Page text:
A Look At Geographic Drivers of Returns
Earlier this week, we published a note examining the market forces that were at play during the correction on Sunday and Monday. We argued that price discovery primarily occurred in North American spot markets because of premiums and discounts to bitcoin trading on exchanges in various jurisdictions. In this research note, we zoom out and look at geographic drivers of crypto in the past using some new data capabilities as the result of our Digital Assets Data acquisition announced on Monday. These tools give us an even broader array of analytical capabilities and market intelligence to drive informed trading decisions and help our valued partners navigate this fast-moving asset class. Thanks to NYDIG’s Kevin Kaltenbacher, CFA for spearheading the data analysis of this report.
Bitcoin is a globally fungible asset that trades 24 hours a day, 7 days a week, 365 days a year. Throughout its history, various jurisdictions have been critically important for the building, adoption, and trading of bitcoin. While North America and the US have been critically important for much of bitcoin’s history, Asia has been the other dominant geography. The first major exchange during the early years, Mt Gox, was based in Japan. The 2013 rally was aided in large part by an influx of new China-based investors, who at times, drove prices to 30% premiums for CNY quoted BTC. In 2017, we saw a similar phenomenon occur for KRW quoted BTC as South Korea became a driving force in that rally. While bitcoin trading continues to expand to new geographies, this rally has not yet seen a new country take up investing in bitcoin en masse, like we did the previous two cycles. What we have, we have argued, is uptake from a new investors class, the US-based institutional investor.
A Look at Returns by Trading Session
To better understand the drivers of returns, we divided the day into 3 trading sessions by dominant waking hours: North America (9 a.m. – 5 p.m. ET), Asia (5 p.m. – 1 a.m. ET), and Europe (1 a.m. – 9 a.m. ET) and looked at cumulative simple returns during those hours. The following chart highlights those returns since 2015.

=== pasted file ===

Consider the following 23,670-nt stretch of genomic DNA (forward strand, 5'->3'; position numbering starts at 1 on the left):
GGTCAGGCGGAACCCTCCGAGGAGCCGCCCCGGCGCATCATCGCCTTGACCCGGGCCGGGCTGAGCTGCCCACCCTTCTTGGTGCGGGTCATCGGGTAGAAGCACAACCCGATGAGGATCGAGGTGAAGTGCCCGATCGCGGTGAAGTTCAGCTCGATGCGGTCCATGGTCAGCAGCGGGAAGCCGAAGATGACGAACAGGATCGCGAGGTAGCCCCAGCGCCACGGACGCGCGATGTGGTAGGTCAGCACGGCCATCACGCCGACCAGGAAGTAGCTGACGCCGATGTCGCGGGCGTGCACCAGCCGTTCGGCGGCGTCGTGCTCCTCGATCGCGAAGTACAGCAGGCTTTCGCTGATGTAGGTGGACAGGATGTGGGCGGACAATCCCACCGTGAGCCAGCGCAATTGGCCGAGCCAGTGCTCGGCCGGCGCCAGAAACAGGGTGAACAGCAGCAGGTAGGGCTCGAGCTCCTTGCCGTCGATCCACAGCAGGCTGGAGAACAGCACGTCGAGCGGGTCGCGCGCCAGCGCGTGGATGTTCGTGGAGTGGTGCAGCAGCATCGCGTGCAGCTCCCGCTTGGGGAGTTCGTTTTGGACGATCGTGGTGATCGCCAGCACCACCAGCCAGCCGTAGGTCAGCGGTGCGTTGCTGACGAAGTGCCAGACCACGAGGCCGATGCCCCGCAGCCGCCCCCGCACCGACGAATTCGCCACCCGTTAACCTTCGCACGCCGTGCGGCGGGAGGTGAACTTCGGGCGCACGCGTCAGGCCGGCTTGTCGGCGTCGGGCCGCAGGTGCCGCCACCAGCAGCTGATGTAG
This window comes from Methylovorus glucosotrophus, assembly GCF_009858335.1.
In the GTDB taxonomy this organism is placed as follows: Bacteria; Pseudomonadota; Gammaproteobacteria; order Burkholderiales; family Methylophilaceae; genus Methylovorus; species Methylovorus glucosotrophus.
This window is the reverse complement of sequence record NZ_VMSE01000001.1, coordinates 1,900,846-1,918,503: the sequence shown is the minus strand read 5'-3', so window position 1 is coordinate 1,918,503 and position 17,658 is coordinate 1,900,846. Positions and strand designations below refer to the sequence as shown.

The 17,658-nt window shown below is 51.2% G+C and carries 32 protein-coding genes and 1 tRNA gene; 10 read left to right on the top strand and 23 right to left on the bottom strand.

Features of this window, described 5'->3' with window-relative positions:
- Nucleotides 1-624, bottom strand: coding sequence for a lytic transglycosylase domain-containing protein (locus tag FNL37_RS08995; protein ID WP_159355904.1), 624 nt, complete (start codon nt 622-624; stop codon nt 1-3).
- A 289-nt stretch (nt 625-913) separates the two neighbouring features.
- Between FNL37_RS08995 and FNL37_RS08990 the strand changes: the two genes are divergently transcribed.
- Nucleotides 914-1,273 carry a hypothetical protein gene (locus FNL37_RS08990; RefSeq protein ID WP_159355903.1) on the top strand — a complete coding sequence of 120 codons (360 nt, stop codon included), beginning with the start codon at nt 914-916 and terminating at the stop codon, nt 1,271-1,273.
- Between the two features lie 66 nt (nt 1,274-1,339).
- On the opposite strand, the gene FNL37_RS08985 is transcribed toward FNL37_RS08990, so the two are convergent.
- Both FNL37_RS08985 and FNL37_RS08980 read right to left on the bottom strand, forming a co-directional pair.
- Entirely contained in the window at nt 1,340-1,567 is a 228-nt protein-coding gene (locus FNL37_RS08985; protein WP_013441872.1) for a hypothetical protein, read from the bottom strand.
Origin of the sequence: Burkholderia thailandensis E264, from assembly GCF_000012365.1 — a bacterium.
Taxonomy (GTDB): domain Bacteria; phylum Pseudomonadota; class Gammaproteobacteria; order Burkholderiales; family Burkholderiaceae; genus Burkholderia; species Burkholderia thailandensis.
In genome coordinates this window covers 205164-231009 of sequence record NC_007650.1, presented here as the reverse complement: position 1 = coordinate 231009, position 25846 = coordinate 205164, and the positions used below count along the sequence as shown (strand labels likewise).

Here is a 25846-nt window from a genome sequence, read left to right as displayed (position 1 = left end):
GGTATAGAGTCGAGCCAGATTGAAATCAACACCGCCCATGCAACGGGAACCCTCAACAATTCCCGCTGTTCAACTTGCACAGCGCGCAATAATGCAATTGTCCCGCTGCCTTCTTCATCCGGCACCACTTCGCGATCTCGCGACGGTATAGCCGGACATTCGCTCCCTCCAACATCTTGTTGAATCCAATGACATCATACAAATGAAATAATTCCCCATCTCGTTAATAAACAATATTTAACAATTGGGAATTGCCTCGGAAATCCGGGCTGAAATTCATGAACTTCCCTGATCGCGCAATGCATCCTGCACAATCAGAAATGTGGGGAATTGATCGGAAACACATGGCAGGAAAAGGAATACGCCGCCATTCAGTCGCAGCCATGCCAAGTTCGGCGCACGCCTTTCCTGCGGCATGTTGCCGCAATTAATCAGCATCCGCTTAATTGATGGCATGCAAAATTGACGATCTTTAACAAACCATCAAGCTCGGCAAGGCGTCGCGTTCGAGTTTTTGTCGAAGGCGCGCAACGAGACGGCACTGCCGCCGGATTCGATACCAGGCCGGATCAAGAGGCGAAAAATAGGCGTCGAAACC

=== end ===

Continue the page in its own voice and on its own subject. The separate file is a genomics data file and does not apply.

It should come as no surprise that returns through the market peak in 2017 were dominated by trading during Asia hours. The subsequent drop after that peak appears to be mostly Asia-driven as well. Also, in mid-2019, when the price of bitcoin went from $3,400 to $13,000, Asia trading appears to be responsible for the move. However, it is the green line, North America, which appears to be the main driver throughout 2020. The following chart breaks down annual returns by geography and quarter. (Note: to convert session simple returns to quarterly/annual returns, add 1 to each quarter/year, multiply them together, and subtract 1.)
North America Takes Over the Driver’s Seat in 2020
If we look at the past 12 months, a new story emerges, one where North America has driven returns. This is something we have shown in previous reports by looking at premiums and discounts to locally trading bitcoin, but the phenomenon is even more apparent by looking at returns. Investors in North America and Europe are driving the lion’s share of returns while returns during Asia trading hours have trailed in 2020 and 2021.
The analysis we have presented here paints a clear narrative that the investors driving returns have shifted from Asia to North America over the past year. We are performing additional analysis that we think will be of help to our client base in understanding the changing market dynamics within the crypto landscape. We will publish a more in-depth analysis of market dynamics as a standalone report soon.
After a volatile few days, bitcoin ended up slightly on the week. Equity markets were mixed, with the S&P 500 down slightly and the Nasdaq Composite up slightly. Gold was down considerably on the week, falling 3.1%. Fixed income assets, real yields, and inflation expectations were largely unchanged on the week.